If you lose your job, you usually lose your employer's health insurance, too. But there are several ways stay covered. If your employer has 20 or more employees, you can continue your employer's coverage for up to 18 months after you lose your job under a federal law called COBRA (most states have similar laws for smaller employers, too). You'll be able to keep the same coverage and provider network but your premiums will increase – you'll have to pay both the employer's and the employee's share of premiums (most employers pay about 75% of the premiums for their current employees).
Or you can get individual coverage through Healthcare.gov or your state's insurance marketplace. You have a 60-day special enrollment period after losing your employer coverage to sign up for an individual policy. (Several states are also creating a temporary open enrollment period for people who didn't have coverage.) You may have a different provider network, and you'll have to start the deductible period again. But you may qualify for a subsidy to help pay the premiums, depending on your 2020 income and the number of people in your household.
For example, single people can qualify for a subsidy if their income for the year is less than $49,960, or less than $67,640 for couples, or $103,000 for a family of four. It can be difficult to estimate your income for the year, so you could receive a subsidy now but may have to pay some of it back when you file your tax return if your income increases by the end of the year. Go to Healthcare.gov for calculators to help you estimate your subsidy or for links to your state's marketplace.
If your spouse has employer coverage, you may be able to be added as a dependent after you lose your employer's coverage.
Another option: Depending on your income and your state, you may qualify for Medicaid, says Pollitz. Eligibility is based on your monthly income, so you could qualify even if your income was much higher at the beginning of the year. You can find more information at your state marketplace or state Medicaid office – see Medicaid.gov. "Chances are there's an option out there you can afford, but it may not be something you're used to," says Pollitz, who recommends working with local health care navigators for help assessing your coverage options. "They will help point you in the direction and let you know about your coverage options and how to sign up," she says. Go to the "find local help" button at Healthcare.gov to find assisters in your area.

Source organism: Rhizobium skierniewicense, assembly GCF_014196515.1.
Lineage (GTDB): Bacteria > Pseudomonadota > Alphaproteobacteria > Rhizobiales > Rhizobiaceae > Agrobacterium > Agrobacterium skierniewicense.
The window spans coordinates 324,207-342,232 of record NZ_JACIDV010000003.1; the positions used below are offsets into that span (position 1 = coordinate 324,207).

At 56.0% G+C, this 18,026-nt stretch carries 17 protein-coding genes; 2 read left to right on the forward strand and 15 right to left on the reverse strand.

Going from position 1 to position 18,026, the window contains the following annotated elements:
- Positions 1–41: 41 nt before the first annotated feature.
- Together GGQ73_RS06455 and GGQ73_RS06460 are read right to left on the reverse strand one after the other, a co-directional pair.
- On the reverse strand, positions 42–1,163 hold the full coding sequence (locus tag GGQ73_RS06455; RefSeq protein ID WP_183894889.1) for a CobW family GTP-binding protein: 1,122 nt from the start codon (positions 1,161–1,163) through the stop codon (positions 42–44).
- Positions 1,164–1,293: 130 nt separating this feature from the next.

You can enroll in Medicare starting the three months before to three months after the month you turn 65. The Social Security field offices are closed because of the coronavirus, but you can enroll online at the Social Security website even if you don't plan to sign up for Social Security yet.
If you signed up for Medicare Part A when you turned 65 but hadn't signed up for Part B because you were working, you have up to eight months after you leave your job and lose that coverage to add Medicare Part B without a late-enrollment penalty. You can't sign up online because you'll need to submit forms proving that you had employer coverage, but you can mail in the forms (keep copies showing the application date). It may take a while for your evidence of coverage to arrive, especially with current delays, says Tatiana Fassieux, education and training specialist for California Health Advocates and a counselor with the state health insurance assistance program, or SHIP. She recently helped a woman who was already covered by Part A and had submitted the forms to enroll in Part B but hadn't received the evidence of coverage yet and needed a coronavirus test. "I said if you need medical care, go and get it, don't worry about the costs, and we know based on all of the evidence that we've been getting that there would be no cost-sharing," says Fassieux. You can get help with Medicare from your local SHIP – see shiptacenter.org for links.
If you do have to pay out-of-pocket costs for coronavirus expenses (or for any other eligible medical expenses) you can use tax-free money from a flexible spending account or a health savings account. If your employer offers an FSA, you usually need to use the money you contribute by the end of the year (or some let you roll over $500 to the next year or give you until March 15 to use the money). With an HSA, you can use the money tax-free for out-of-pocket costs and other eligible medical expenses anytime – even years in the future.
And if you had an HSA-eligible health insurance policy in 2019, with a deductible of at least $1,350 for single coverage or $2,700 for family coverage, you still have until July 15, 2020, to make tax-deductible contributions to your account. You can contribute up to $3,500 to the HSA if you had single coverage or up to $7,000 for family coverage, plus $1,000 if you were 55 or older in 2019 – giving you an extra tax break now, and tax-free money to use for medical expenses anytime.